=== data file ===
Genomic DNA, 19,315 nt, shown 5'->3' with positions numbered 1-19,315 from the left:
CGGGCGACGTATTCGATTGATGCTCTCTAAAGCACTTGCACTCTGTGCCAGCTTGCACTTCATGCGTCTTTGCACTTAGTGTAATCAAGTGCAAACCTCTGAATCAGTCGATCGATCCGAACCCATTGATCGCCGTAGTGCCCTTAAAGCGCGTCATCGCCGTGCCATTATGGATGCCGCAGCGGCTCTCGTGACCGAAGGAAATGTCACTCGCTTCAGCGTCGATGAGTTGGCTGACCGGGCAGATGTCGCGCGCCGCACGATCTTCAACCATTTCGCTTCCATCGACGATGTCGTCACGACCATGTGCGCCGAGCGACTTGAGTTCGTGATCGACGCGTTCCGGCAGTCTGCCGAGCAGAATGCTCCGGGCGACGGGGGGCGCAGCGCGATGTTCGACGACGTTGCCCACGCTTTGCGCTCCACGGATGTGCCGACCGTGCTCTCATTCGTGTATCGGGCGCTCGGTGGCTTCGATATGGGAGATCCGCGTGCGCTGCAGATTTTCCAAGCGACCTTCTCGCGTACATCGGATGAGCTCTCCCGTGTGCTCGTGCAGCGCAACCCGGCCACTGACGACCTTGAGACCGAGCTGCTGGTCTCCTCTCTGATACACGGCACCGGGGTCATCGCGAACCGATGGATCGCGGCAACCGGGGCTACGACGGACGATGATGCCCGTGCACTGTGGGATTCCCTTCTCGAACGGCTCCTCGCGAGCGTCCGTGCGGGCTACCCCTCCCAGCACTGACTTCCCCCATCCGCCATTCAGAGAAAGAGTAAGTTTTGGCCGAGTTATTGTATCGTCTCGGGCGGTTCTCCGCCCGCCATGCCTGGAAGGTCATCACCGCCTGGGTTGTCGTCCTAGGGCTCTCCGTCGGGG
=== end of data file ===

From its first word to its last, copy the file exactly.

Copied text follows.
Genomic DNA, 19,315 nt, shown 5'->3' with positions numbered 1-19,315 from the left:
CGGGCGACGTATTCGATTGATGCTCTCTAAAGCACTTGCACTCTGTGCCAGCTTGCACTTCATGCGTCTTTGCACTTAGTGTAATCAAGTGCAAACCTCTGAATCAGTCGATCGATCCGAACCCATTGATCGCCGTAGTGCCCTTAAAGCGCGTCATCGCCGTGCCATTATGGATGCCGCAGCGGCTCTCGTGACCGAAGGAAATGTCACTCGCTTCAGCGTCGATGAGTTGGCTGACCGGGCAGATGTCGCGCGCCGCACGATCTTCAACCATTTCGCTTCCATCGACGATGTCGTCACGACCATGTGCGCCGAGCGACTTGAGTTCGTGATCGACGCGTTCCGGCAGTCTGCCGAGCAGAATGCTCCGGGCGACGGGGGGCGCAGCGCGATGTTCGACGACGTTGCCCACGCTTTGCGCTCCACGGATGTGCCGACCGTGCTCTCATTCGTGTATCGGGCGCTCGGTGGCTTCGATATGGGAGATCCGCGTGCGCTGCAGATTTTCCAAGCGACCTTCTCGCGTACATCGGATGAGCTCTCCCGTGTGCTCGTGCAGCGCAACCCGGCCACTGACGACCTTGAGACCGAGCTGCTGGTCTCCTCTCTGATACACGGCACCGGGGTCATCGCGAACCGATGGATCGCGGCAACCGGGGCTACGACGGACGATGATGCCCGTGCACTGTGGGATTCCCTTCTCGAACGGCTCCTCGCGAGCGTCCGTGCGGGCTACCCCTCCCAGCACTGACTTCCCCCATCCGCCATTCAGAGAAAGAGTAAGTTTTGGCCGAGTTATTGTATCGTCTCGGGCGGTTCTCCGCCCGCCATGCCTGGAAGGTCATCACCGCCTGGGTTGTCGTCCTAGGGCTCTCCGTCGGGG